Using Linux as a network device can result in many benefits. Find out what network devices are and why it’s a good idea to use Linux as one.
This is actually not an easy question to answer. In general, one can say that a network device is a piece of equipment whose main role is to forward packets or perform actions on them. While packet forwarding seems easy to understand, the actions that a packet can be a subject to differ between device types. For example, a router will (usually) route an IP packet based on a (OSI model) layer 3 header, a switch will use layer 2 for that, and a firewall can dig deeper into the packet payload. It all depends on the device and its purpose.
Traditionally network devices were dedicated pieces of hardware - of all different sizes and costs - designed and built to serve a specific purpose. But today some of that functionality can be done (and is done) by software, for example in the form of Virtual Network Functions (VNFs) or Cloud-native Network Functions (CNFs) that are deployed on standard servers.
A lot has been said and written about the advantages of virtualizing network functions. One of them is the ease of deployment. There is no need for a technician to go to a site to install and connect the device. If the servers are there the deployment is done remotely, very often in an automated way. You can see examples of deployment automation on our network professional services page.
The second reason, already mentioned, is the ability to use COTS (commercial-off-the-shelf) hardware for (almost) any function. This helps to manage vendor lock-in scenarios, because swapping an existing solution is relatively simple. This also goes well with the pay-as-you-go model, as the capacity can be increased (and decreased) easily (and often also in an automated way).
From the solution architecture perspective, the usage of Linux as a network device gives network architects more flexibility in terms of solution design. Not being limited by hardware capabilities allows for easier design of distributed systems in terms of the management, control and data planes, not only in aspects of SDNs, but also when it comes to choosing a particular solution to serve each role. See our article to learn more about Management, Control and Data Planes in a network device. This flexibility allows for choosing the platform for the function to be deployed on (like Kubernetes, OpenStack, or a public cloud). It also fosters following the Control/User Plane Separation (CUPS) model, when the Control Plane and Data Plane functions can be realized by completely unrelated elements, including open-source options.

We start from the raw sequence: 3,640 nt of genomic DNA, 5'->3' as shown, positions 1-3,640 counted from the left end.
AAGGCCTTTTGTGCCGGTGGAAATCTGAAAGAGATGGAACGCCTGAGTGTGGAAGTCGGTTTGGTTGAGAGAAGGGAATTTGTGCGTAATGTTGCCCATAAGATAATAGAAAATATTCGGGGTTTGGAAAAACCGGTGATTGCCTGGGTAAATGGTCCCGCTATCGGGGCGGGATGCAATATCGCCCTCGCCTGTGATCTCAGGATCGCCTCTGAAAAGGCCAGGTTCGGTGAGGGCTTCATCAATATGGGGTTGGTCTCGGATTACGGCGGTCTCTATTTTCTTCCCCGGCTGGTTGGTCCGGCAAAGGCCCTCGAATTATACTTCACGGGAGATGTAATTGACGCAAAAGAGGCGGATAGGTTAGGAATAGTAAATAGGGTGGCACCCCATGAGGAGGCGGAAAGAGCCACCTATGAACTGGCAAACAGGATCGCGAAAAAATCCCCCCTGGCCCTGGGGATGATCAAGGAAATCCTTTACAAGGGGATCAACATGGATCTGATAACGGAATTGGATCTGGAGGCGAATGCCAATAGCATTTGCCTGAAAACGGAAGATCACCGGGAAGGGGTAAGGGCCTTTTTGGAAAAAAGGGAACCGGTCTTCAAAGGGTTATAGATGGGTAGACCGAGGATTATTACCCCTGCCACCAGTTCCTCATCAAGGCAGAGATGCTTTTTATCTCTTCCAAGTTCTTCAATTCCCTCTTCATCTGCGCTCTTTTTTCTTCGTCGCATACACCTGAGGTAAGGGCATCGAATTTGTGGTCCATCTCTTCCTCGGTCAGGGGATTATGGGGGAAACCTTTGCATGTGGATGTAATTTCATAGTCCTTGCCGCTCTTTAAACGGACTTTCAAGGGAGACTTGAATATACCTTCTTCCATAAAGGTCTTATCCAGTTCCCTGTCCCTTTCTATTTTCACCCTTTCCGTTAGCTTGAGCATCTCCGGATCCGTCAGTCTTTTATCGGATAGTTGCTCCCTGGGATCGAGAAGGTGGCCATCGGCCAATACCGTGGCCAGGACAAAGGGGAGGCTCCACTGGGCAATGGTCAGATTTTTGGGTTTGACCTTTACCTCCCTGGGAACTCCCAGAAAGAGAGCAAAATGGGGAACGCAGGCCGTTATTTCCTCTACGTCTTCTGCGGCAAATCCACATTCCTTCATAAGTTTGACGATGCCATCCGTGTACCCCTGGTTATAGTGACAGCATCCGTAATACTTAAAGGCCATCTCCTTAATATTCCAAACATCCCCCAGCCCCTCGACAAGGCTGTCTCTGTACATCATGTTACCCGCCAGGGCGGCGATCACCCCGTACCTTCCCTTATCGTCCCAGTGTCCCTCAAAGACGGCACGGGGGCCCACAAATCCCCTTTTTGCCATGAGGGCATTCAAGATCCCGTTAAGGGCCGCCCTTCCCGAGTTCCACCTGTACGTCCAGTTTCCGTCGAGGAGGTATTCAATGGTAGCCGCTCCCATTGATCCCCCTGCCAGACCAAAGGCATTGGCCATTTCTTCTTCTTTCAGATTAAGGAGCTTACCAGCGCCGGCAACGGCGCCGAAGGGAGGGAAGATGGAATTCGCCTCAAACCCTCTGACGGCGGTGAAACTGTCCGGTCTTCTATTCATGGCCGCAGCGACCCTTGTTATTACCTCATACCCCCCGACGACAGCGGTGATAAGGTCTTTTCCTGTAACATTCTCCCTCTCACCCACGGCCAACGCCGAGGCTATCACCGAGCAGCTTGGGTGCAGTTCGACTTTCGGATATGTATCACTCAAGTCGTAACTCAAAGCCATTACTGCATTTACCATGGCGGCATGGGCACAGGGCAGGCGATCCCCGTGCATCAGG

We have already shown How to drop a packet in Linux in more ways than one, but let’s discuss now how one can forward packets, and how we can achieve high throughput in Linux, as this is a must for a network device.
As mentioned above, using Linux gives quite a broad range of possibilities when it comes to building a network solution. A network architect can decide whether a certain action on the packet should be done in the kernel space, the user space (with help of DPDK-based solutions), or maybe it is better to have it offloaded to a standard Network Interface Card (NIC), if such offload is supported, or to a SmartNIC (when custom offloading can be developed), or even to some other hardware-accelerated solution, like a GPU for example. Moreover, virtualization and containerization may even spread to physical hardware as well, so in some cases it may be beneficial to consider a custom functionality developed for a specific box. One such example can be found in our webinar: Promises of SONiC network operating system.
To complete the picture of network evolution it is necessary to mention that nowadays traditional networks and virtualized networks come together as one. With all the movement towards 5G, employing public clouds for day-to-day business, even in areas like telco where they are not a native solution, and with moving content closer to the end user, there can no longer be a line drawn between hardware and software networks. When designing a network solution, a network architect must be proficient in both traditional networks and Linux-based ones. It allows them to design solutions to best meet the requirements both from the network perspective and from the deployment & maintenance point of view, thanks to combining the best of both approaches.
Linux has had the capabilities to act as a network device for a long time. These include but are not limited to the topics mentioned in this article. Functionalities like MPLS, VRF, PBR, and dynamic routing are all supported and often in more than one way. We will cover them in detail in our future blog entries.